To be honest, I probably knew that it was a problem Thursday night but I didn't want to deal with it then - I just wanted to go to sleep. When I got up Friday morning, I definitely knew that it was a problem, but I went to work hoping that it would somehow just go away. When I got home, I found that it hadn't gone away, but there was nothing that I felt that I could do about it on a Friday night, so finally, I had to deal with it Saturday morning and called the repairman about my broken furnace.
The furnace kicks on and I can hear it fire up, but the blower generally does not come on to distribute the warm air through my house. Instead, it usually makes an awful mechanical noise for about 60 seconds, interrupting my sleep both Thursday and Friday nights, but then shuts down without blowing warm air around. On occasion, it would kick in, giving me some hope that maybe it was just going through a phase and would snap out of it, but as of Friday evening, it wouldn't come back on at all. My optimistic diagnosis was that it was just an electrical problem, something in the circuitry - "a solenoid" somehow sounded like the right thing to say.
When I finally called the repairman Saturday morning, the thermostat read 65 degrees, which sounds warmer than it felt. It dropped down to 63 before leveling off for most of the day, eventually climbing up to 65, but then dropped back to 63 when the sun went down.
The repairman came by mid-afternoon and spent a lot of time up in my attic diagnosing the problem. The trouble, as it turned out, was not something so simple as a solenoid or a circuit breaker, but the blower motor itself had died. A replacement motor would cost me about $850, "but I don't recommend putting a replacement motor into a 20-year-old furnace," he advised. He recommended a whole new, more energy-efficient furnace for about $1,600.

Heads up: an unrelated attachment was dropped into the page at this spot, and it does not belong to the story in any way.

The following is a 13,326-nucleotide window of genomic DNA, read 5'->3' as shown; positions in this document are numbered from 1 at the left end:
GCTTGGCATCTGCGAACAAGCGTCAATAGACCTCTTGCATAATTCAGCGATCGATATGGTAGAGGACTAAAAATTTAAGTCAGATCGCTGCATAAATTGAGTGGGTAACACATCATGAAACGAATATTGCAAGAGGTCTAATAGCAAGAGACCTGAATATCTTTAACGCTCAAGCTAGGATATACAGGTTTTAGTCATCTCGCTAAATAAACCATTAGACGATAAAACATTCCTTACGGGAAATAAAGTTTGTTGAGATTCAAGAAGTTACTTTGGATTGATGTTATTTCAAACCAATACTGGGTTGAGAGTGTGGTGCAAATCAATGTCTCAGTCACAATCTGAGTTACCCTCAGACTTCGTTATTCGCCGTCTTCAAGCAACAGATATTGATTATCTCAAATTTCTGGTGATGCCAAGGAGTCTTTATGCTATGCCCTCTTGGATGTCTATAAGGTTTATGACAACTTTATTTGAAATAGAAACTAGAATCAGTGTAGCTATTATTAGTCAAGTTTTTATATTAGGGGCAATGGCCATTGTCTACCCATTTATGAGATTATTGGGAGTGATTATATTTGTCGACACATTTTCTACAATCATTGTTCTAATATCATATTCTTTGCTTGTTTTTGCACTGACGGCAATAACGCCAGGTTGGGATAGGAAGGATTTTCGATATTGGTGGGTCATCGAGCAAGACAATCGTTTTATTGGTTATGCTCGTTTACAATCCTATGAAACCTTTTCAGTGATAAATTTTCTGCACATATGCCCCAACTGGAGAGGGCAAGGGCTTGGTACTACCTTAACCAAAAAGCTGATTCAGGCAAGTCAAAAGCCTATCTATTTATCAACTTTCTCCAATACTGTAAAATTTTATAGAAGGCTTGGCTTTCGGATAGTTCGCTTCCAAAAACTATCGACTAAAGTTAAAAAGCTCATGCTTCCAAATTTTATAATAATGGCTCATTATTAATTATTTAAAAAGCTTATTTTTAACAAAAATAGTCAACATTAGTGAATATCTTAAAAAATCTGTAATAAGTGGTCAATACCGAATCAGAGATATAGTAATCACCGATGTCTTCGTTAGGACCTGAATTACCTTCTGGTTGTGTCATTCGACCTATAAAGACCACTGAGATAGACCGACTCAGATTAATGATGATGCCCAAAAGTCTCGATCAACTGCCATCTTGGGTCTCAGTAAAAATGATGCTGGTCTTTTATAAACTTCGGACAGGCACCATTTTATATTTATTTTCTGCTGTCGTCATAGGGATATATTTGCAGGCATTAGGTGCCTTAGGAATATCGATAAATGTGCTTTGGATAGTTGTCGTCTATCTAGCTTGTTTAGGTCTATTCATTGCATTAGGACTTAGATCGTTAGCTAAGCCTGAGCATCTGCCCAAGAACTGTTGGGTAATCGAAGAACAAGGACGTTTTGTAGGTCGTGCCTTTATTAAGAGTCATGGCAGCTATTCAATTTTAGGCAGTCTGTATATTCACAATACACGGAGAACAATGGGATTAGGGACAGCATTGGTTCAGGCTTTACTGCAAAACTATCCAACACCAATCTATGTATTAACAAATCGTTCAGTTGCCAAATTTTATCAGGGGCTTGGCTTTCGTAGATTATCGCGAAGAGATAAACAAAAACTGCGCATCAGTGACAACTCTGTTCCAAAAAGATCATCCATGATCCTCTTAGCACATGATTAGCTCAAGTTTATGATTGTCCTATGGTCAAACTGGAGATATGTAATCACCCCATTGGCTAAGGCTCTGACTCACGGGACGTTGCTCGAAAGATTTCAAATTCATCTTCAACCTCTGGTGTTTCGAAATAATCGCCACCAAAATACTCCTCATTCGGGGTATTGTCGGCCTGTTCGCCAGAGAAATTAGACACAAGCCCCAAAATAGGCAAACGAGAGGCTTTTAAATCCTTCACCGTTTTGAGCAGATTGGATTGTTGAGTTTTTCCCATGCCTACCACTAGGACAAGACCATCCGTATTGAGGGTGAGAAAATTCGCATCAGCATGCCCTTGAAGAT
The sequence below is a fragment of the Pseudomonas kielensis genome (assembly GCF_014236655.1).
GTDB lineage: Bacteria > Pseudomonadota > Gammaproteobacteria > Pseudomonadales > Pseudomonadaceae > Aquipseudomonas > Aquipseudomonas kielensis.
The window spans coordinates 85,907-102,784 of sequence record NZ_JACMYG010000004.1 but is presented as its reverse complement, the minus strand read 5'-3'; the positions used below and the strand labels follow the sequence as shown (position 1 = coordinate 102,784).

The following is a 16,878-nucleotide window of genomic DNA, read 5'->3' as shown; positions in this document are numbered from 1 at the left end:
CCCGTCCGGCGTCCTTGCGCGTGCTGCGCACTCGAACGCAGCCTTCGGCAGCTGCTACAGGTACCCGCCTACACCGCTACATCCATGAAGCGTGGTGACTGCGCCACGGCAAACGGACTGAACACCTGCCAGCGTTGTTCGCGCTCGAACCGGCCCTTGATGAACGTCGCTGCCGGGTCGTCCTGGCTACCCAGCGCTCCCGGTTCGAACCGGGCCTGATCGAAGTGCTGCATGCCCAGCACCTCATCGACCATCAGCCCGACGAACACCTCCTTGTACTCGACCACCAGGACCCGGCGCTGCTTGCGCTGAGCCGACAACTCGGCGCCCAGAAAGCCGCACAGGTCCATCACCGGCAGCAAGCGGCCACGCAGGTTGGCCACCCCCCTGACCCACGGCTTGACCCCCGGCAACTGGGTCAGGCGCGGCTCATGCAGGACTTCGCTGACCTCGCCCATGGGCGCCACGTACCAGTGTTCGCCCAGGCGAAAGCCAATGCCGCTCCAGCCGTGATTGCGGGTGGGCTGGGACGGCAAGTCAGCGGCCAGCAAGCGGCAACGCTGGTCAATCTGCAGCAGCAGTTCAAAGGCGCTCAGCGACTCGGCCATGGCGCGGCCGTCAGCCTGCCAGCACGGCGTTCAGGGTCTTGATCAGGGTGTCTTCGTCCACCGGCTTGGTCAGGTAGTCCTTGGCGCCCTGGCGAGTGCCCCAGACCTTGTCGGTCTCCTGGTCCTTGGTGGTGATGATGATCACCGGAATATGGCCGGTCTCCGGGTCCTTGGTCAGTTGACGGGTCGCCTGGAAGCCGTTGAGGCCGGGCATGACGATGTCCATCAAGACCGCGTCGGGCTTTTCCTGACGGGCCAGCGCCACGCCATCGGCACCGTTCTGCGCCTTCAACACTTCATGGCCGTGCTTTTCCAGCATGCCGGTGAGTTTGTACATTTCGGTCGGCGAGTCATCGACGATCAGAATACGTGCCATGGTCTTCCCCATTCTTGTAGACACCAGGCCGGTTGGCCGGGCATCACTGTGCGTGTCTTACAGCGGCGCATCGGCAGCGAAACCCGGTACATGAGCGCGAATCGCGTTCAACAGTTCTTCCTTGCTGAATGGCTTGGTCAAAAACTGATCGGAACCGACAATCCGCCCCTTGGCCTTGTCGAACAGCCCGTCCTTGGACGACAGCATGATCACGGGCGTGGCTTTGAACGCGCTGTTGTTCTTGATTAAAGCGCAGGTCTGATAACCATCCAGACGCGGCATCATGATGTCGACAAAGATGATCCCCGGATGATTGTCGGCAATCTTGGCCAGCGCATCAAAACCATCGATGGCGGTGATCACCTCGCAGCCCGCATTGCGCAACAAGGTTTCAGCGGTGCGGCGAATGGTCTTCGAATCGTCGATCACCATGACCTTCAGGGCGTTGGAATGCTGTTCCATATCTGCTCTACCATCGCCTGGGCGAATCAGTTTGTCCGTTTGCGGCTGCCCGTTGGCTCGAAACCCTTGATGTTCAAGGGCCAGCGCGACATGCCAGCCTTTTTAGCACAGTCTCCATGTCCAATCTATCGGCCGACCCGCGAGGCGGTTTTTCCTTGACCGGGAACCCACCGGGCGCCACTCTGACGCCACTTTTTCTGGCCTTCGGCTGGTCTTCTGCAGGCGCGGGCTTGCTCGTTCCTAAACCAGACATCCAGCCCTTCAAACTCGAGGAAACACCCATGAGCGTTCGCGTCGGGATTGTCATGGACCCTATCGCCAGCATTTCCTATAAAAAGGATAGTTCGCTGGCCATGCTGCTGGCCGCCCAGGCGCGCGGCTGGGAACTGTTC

I told him thanks but no thanks, there's no way I'm going to buy a whole new furnace at this time, not in this economy, not when the old one's still working. If the rest of the furnace dies someday, I can still salvage the new motor and just replace what's needed, I reasoned. I drew a line in the sand - there's no way I'm getting a whole new furnace.
A whole new furnace arrives on Monday. Meanwhile, my little house has no heat, so I've been spending as much time elsewhere as possible. Today, I took a walk on the new trail finally constructed through our neighborhood park (but along the compromise route, not through the middle of the meadow - and Civil War battlefield - as originally intended). The trail is officially 0.86 miles long and provides new pedestrian access to parts of Peachtree Street I couldn't easily walk to before. Later, I went to a little coffee shop out in the suburbs to listen to a friend - and Monday night regular - play fiddle with some folkie songwriters, as well as sing a composition of her own ("When Will I Become a Bodhisattva?"). I had intended to go see the English indie-rock band Fanfarlo play at the nearby Loft at Center Stage, but instead went to Fellini's Pizza, got too full to stand through a rock concert, and drove back home to brave the cold. Tomorrow, I'll be in Chattanooga for most of the day on my monthly visit to the sangha up there.
We take our comforts for granted until they're suddenly taken away. We take our wealth for granted until it's spent unexpectedly. Impermanence is swift; life and death is the great matter. Here's to appreciating our lives and not taking being alive for granted, before that too is suddenly taken away.